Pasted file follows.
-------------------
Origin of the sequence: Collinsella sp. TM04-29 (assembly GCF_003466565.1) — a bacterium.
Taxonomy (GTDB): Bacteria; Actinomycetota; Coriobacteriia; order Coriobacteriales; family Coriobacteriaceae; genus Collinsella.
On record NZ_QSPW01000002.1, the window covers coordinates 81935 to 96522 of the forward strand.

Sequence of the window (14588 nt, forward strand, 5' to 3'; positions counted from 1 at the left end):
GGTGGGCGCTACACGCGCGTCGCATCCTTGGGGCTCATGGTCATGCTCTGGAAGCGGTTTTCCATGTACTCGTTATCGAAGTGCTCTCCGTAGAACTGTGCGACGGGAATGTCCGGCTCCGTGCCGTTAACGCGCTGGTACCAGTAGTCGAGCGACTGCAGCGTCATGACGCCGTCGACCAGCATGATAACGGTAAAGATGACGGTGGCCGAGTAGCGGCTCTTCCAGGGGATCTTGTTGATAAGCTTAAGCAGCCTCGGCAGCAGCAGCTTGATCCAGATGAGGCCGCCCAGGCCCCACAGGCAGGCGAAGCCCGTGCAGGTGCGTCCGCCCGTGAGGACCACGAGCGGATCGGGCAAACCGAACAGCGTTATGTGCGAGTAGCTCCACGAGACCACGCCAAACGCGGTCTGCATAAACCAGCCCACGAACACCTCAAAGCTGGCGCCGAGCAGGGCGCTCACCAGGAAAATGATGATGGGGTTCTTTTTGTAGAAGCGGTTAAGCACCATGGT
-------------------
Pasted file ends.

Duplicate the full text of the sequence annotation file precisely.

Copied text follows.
Origin of the sequence: Collinsella sp. TM04-29 (assembly GCF_003466565.1) — a bacterium.
Taxonomy (GTDB): Bacteria; Actinomycetota; Coriobacteriia; order Coriobacteriales; family Coriobacteriaceae; genus Collinsella.
On record NZ_QSPW01000002.1, the window covers coordinates 81935 to 96522 of the forward strand.

Sequence of the window (14588 nt, forward strand, 5' to 3'; positions counted from 1 at the left end):
GGTGGGCGCTACACGCGCGTCGCATCCTTGGGGCTCATGGTCATGCTCTGGAAGCGGTTTTCCATGTACTCGTTATCGAAGTGCTCTCCGTAGAACTGTGCGACGGGAATGTCCGGCTCCGTGCCGTTAACGCGCTGGTACCAGTAGTCGAGCGACTGCAGCGTCATGACGCCGTCGACCAGCATGATAACGGTAAAGATGACGGTGGCCGAGTAGCGGCTCTTCCAGGGGATCTTGTTGATAAGCTTAAGCAGCCTCGGCAGCAGCAGCTTGATCCAGATGAGGCCGCCCAGGCCCCACAGGCAGGCGAAGCCCGTGCAGGTGCGTCCGCCCGTGAGGACCACGAGCGGATCGGGCAAACCGAACAGCGTTATGTGCGAGTAGCTCCACGAGACCACGCCAAACGCGGTCTGCATAAACCAGCCCACGAACACCTCAAAGCTGGCGCCGAGCAGGGCGCTCACCAGGAAAATGATGATGGGGTTCTTTTTGTAGAAGCGGTTAAGCACCATGGT